The presence of several of Escovedo's musical heroes can be felt throughout his body of work. Willie Nelson lends sandpaper harmonies and a trademark south-of-the-border guitar solo to the new album's "Nickel and a Spoon," and the interlocking, gospelly zealous stringed instruments of the Faces and Ronnie Lane's later projects appear throughout the record. "The Faces were always like the prototype for me," Escovedo says.
The songwriter's impeccable sense of restraint is something he learned in part, he says, from Brian Eno, with whom several Escovedo colleagues have worked. Leaving space between notes, he says, "is a thing that I really try to stress to everyone I play with. You get a lot of great players who don't understand that. Through Eno, I learned a lot about minimalism, and the way to build on simple melodies and rhythms. And of course the Velvet Underground did the same thing."
The album's final song, the meditative "Tugboat," is dedicated to the late Sterling Morrison, the Velvets guitarist-turned-UT professor whom Escovedo befriended on campus and off. "Sterling's sense of guitar-playing was perfect, as far as I'm concerned," Escovedo says. "I think he was very underrated, and he never made a big deal about it. I was kind of in awe of him, but we had him over here to the house for parties and stuff. It was just real sad when he died."
Death is a subject with which Escovedo is all too familiar. By now, many fans know why his first two solo albums were so wrenching: In large part, they chronicled the breakup of his 13-year marriage and the subsequent suicide of his estranged wife. As candid in conversation as he is in song, Escovedo says he's pleased that his music has guided others through similar misfortune -- and also that, with a new wife and an extended family, he needs to move on.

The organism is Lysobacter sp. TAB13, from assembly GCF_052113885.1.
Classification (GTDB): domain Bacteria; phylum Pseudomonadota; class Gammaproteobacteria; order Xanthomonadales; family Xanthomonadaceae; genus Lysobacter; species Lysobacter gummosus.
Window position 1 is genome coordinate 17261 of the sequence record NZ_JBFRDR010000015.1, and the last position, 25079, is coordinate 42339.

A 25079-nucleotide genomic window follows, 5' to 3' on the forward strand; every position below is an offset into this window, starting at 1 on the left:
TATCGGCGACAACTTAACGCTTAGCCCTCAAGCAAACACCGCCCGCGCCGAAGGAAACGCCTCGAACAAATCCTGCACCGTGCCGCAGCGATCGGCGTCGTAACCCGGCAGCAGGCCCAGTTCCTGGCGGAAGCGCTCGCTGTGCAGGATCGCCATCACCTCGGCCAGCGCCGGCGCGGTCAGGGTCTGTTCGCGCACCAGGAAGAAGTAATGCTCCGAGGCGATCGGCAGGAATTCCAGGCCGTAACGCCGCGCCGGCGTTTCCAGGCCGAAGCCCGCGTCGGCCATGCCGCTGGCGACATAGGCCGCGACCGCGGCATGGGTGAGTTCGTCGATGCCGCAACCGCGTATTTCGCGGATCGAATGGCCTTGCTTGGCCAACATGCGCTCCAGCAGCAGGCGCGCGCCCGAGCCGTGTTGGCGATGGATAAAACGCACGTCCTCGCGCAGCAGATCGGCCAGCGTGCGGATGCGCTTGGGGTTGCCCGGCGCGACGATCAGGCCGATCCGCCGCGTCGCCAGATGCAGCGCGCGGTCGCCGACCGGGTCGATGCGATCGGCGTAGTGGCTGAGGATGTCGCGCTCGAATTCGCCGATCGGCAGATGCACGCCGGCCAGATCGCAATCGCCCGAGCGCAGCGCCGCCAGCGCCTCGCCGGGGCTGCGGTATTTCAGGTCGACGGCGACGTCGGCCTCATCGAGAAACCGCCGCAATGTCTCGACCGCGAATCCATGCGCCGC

"I think a lot of people give up because they have no outlet," he muses quietly. "I've had these really intense events in my life, and I've written about them and really exposed myself. And a lot of people found good in it. I would like to think that people find hope and a way of surviving tragedy because of these songs. I got a lot of correspondence from people who had gone through the same thing. And I tried to help everybody. After a while, though, it became kind of draining."
"I don't mind talking about it," he continues. "I'm not trying to hide it or anything. But when it gets to that Geraldo-Jerry Springer level, that's when it starts to really piss you off." He cites one newspaper's preview of an Orchestra show: " 'This man is 43 years old, and he has five kids with three different women. Show at 10.' And that was it. It didn't mention my music at all. It was just a freak show." His superbly crafted music stands as proof that Escovedo needs no such publicity to corral the attention he deserves.
Alejandro Escovedo plays Thurs, May 2, at the Great American Music Hall in S.F.; call 885-0750.